How does DTA double-check income?

We are in the process of updating the SNAP Advocacy Guide, so some of the information is no longer current.  In the meantime, you can read or download a pdf of the 2022 guide from www.masslegalservices.org/FoodStampSNAPAdvocacyGuide

Produced by Patricia Baker and Victoria Negus, Massachusetts Law Reform Institute
Reviewed January 2020

Like all states, DTA uses different computer matches to find unreported income and check other information. If DTA finds out information about your household that they think you did not report, they may contact you for more information. If you were supposed to report income or other information and you failed to do so, you may have an overpayment. It is also possible you could be sanctioned (cut off for a period of time), if a hearing officer decides you intentionally failed to report information. See What if DTA says I committed fraud or an Intentional Program Violation (IPV)?

If you are on "simplified reporting" for SNAP, you are not required to report changes (such as a new job) until your Interim Report or Recertification is due or your household's gross income exceeds the gross income test for your household size. See What is Simplified Reporting and when must I report changes to DTA?

When DTA gets information directly from certain agencies or programs, DTA can act on the information it gets from these sources without contacting you. For example, DTA can act on information automatically if the information is directly from Social Security, the MA Department of Unemployment Assistance, or the MA Department of Children and Families,
 

Example

Tom’s Social Security increases in January each year with a cost-of-living increase. DTA can reduce Tom’s SNAP benefits without talking to Tom in advance. DTA will send Tom a letter that his SNAP benefits have gone down based on the increase in Social Security.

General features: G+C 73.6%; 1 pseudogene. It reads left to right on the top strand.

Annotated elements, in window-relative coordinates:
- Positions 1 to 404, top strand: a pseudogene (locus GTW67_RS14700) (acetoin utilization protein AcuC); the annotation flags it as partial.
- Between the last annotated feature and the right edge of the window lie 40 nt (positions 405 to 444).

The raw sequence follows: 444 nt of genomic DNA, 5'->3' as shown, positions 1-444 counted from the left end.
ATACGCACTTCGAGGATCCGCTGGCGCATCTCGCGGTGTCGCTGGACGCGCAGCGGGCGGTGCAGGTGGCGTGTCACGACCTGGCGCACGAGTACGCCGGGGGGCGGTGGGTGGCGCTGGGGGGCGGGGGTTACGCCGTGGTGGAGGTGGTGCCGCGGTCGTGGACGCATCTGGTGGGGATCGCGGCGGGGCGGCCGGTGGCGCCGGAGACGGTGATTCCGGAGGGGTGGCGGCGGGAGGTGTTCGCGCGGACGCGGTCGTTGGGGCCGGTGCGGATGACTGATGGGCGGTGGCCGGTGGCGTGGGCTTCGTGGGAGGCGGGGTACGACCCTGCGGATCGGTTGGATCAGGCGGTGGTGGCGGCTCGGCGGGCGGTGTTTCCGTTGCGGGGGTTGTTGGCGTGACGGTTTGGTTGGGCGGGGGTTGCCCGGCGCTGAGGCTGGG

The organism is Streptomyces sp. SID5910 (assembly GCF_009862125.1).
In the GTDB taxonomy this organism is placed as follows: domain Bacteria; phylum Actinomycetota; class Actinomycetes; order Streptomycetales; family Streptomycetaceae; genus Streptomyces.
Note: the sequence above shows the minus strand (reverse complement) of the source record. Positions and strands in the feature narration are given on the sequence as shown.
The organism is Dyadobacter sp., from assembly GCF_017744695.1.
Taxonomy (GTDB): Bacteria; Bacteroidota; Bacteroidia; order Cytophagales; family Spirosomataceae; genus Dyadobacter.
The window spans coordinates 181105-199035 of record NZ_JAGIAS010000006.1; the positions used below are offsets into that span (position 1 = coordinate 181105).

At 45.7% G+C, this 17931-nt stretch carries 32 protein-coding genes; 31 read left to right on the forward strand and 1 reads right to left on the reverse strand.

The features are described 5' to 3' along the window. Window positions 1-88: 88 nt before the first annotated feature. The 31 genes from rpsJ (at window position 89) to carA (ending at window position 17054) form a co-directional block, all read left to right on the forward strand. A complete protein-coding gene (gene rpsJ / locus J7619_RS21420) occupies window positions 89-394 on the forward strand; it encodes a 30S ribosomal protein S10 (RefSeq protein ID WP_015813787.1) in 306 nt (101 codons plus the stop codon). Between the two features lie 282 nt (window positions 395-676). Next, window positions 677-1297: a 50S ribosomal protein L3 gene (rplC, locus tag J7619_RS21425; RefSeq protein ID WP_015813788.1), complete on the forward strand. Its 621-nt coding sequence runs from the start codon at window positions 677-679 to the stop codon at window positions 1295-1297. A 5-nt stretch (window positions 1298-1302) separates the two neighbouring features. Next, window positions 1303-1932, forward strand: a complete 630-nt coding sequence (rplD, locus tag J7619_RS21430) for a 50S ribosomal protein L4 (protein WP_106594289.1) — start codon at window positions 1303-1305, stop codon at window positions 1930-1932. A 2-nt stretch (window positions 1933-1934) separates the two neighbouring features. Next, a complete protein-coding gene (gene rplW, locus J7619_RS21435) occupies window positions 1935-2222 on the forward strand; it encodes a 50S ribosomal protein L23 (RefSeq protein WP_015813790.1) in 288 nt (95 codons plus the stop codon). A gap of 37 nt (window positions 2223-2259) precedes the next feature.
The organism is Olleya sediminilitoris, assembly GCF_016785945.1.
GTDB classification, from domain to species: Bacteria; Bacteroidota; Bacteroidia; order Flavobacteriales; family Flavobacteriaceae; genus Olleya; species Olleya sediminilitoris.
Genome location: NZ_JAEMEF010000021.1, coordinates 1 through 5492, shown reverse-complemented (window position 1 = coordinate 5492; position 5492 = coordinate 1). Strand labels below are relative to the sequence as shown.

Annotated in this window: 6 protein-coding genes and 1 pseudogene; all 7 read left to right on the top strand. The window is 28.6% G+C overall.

If you are on Simplified Reporting or EDSAP, DTA cannot ask you for verification of other data matches or information that is not directly from the source. DTA can require proof from you if the information is new information (less than 60 days old) and it is information that you would have been required to report.

Example

Jane is approved for SNAP and is on Simplified Reporting. DTA learns through The Work Number (a company that helps large businesses with employee payroll information) that Jane started working at McDonald’s part-time. DTA cannot reduce Jane’s SNAP even if they learn of the wages through The Work because The Work Number data is not “verified upon receipt” and Jane was not required to report the change in her income until the next Interim Report (or if her total gross income is over the gross income test). DTA can ask Jane for more information about this job at her next Interim Report or Recertification.

If DTA asks you to re-verify your residency due to out of state EBT usage, See Can I use my EBT benefits out of state?

DTA can also ask you for verification if the information they get appears to conflict with information you reported to DTA when you first applied or filed your Interim Report or Recertification. This is important because not all data match information is accurate or “real time” (up to date).

Data match information may not be relevant to your SNAP eligibility, and DTA’s action on certain data sources may not comply with federal rules. If you think DTA incorrectly took negative action on your case as a result of a data match, contact MLRI.

DTA Online Guide Sections:

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